How to Create a Battery from a Lemon
Batteries are an essential part of everyday life. They allow you to carry electronic devices on the go without having to plug them into a wall outlet. A battery is able to generate electricity by passing electrons between two different metals (one positively charged and one negatively charged). The electrons create a current as they pass through a solution containing molecules that carry the charged particles back and forth between the two different metals.With a few simple steps, you can create a very simple battery using two different metals and a lemon.
Making a Single Lemon Battery
Gather your materials.To make a lemon battery you will need a copper penny, a galvanized nail, a lemon (10 total), a knife, and a voltmeter. Adult supervision is recommended, especially while handling the knife. Rinse the penny with a light detergent to ensure you are working with a clean surface.Any lemon will do, but a lemon with a thinner rind will make a better battery.
- If you have one, a strip of copper will work better than just a penny.
- Galvanized nails have a zinc coating that is important to this experiment.They can be found in any standard hardware or home improvement store.
- Aluminum foil can be substituted for the nail if you don’t have one.
- A voltmeter can be purchased at a hardware or home improvement store.
Squeeze the lemon without breaking its skin.You can roll the lemon on a table applying a small amount of downward pressure. The squeezing action releases the juices inside the lemon needed for the battery to work.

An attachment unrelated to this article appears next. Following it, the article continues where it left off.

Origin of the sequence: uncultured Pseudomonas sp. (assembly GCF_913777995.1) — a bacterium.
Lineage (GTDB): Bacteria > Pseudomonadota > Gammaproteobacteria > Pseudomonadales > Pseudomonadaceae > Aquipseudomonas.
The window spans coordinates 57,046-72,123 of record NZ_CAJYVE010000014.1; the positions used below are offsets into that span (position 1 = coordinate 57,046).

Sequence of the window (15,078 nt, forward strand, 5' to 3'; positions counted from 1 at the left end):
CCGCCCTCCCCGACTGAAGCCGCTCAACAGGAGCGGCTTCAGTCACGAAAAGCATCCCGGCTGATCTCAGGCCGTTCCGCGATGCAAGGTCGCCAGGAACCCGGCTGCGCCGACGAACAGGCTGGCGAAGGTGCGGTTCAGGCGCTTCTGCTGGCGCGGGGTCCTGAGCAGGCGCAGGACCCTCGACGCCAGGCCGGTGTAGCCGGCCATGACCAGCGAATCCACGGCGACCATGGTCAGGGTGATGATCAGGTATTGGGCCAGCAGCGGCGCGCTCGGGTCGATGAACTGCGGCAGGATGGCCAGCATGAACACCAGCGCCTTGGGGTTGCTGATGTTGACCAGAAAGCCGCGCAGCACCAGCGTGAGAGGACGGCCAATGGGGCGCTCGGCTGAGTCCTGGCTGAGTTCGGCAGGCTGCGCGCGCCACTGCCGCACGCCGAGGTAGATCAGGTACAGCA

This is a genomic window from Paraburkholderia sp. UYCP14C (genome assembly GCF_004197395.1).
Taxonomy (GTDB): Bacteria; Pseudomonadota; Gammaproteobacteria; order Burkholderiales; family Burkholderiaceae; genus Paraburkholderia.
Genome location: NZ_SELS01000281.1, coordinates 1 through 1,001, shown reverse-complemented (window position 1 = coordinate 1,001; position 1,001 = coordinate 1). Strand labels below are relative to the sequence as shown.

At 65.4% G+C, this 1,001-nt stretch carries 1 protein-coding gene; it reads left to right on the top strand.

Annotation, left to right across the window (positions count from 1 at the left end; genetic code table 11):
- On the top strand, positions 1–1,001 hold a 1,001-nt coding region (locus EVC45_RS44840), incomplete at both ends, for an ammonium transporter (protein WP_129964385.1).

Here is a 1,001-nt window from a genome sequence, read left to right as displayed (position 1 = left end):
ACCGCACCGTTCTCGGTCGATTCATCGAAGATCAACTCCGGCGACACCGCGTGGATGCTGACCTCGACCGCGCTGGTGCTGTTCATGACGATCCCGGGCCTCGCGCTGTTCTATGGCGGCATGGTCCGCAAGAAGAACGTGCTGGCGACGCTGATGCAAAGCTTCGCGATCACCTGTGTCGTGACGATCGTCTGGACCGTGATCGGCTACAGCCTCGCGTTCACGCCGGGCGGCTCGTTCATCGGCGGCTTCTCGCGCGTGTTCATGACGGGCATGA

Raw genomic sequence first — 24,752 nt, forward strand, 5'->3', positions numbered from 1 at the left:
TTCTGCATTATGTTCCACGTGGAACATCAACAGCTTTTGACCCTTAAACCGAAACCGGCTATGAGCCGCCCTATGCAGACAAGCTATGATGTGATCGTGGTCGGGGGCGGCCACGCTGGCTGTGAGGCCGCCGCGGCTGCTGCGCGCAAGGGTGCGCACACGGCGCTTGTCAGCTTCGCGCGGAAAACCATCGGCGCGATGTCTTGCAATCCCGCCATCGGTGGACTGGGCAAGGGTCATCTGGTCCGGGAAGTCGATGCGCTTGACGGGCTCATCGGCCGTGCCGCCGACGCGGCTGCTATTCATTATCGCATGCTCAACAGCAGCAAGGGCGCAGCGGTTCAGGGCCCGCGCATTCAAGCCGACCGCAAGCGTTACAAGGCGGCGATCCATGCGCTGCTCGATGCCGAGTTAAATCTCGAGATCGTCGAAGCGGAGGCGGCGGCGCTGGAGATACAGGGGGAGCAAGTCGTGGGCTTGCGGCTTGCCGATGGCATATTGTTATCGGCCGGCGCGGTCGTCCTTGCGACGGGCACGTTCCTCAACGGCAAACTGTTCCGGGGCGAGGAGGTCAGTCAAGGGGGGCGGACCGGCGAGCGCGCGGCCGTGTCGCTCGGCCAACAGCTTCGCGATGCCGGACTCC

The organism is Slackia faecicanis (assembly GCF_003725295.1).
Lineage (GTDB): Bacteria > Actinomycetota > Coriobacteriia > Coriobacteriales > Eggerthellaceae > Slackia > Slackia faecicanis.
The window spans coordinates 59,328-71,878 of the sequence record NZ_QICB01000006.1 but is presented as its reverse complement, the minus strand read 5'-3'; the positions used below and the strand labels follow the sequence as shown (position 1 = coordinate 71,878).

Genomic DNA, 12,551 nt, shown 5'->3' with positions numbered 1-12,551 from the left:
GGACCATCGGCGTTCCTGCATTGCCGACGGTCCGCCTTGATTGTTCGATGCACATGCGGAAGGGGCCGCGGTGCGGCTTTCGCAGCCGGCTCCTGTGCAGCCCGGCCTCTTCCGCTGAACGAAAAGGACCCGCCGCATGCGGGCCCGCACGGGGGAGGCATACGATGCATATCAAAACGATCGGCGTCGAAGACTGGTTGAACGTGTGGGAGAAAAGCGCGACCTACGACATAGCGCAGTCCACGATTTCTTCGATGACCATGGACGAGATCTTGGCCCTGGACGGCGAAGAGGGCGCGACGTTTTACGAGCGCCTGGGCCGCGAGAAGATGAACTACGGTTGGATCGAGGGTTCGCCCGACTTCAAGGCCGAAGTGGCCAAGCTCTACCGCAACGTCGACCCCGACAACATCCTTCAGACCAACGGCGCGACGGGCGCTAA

- The acidity of the juice in a lemon makes it ideal for this sort of chemical reaction. It contains the solution of molecules necessary to carry electric current between the two metal ends of a battery.
Cut a small slit through the rind in the middle of the lemon.The slit needs to be large enough to insert the copper penny about halfway into the lemon. Adult supervision is recommended for this step. You want the penny to stay firmly in place so don’t cut the slit too large.
Insert the penny and the nail into the lemon.The penny should fit nicely into the slit you’ve already made. The nail should be pushed into the lemon about 2 centimeters away from the penny. These items will serve as the positive and negative ends of your battery.
- The metals need to be close to each other in order for the necessary chemical reaction to take place.
- Be careful not to have the nail and penny touch within each lemon. If they touch, the battery will short circuit and you won’t get any voltage.
- Make sure the penny and the nail are deep enough to be in contact with the juice of the lemon.
Attach the voltmeter clips to the nail and penny.Using the end clips of the voltmeter, attach one clip to the nail and the other clip to the penny. You should see a small increase in voltage on the voltmeter. If the voltmeter is reading a negative value, simply switch the clips on the nail and penny and it should change to a positive voltage.
- If the voltage is very low, try moving the nail closer to the penny.
Making a Multi-Cell Lemon Battery
10 lemons.A multi-cell battery is when you connect multiple batteries together. In this case, you will link multiple lemon batteries together. To make a multi-cell lemon battery you will need four copper pennies, four galvanized nails, four lemons, a knife, 15 inches of copper wire, wire cutters, a ruler, and a voltmeter. Any lemon will do, but a lemon with a thinner rind will make a better battery.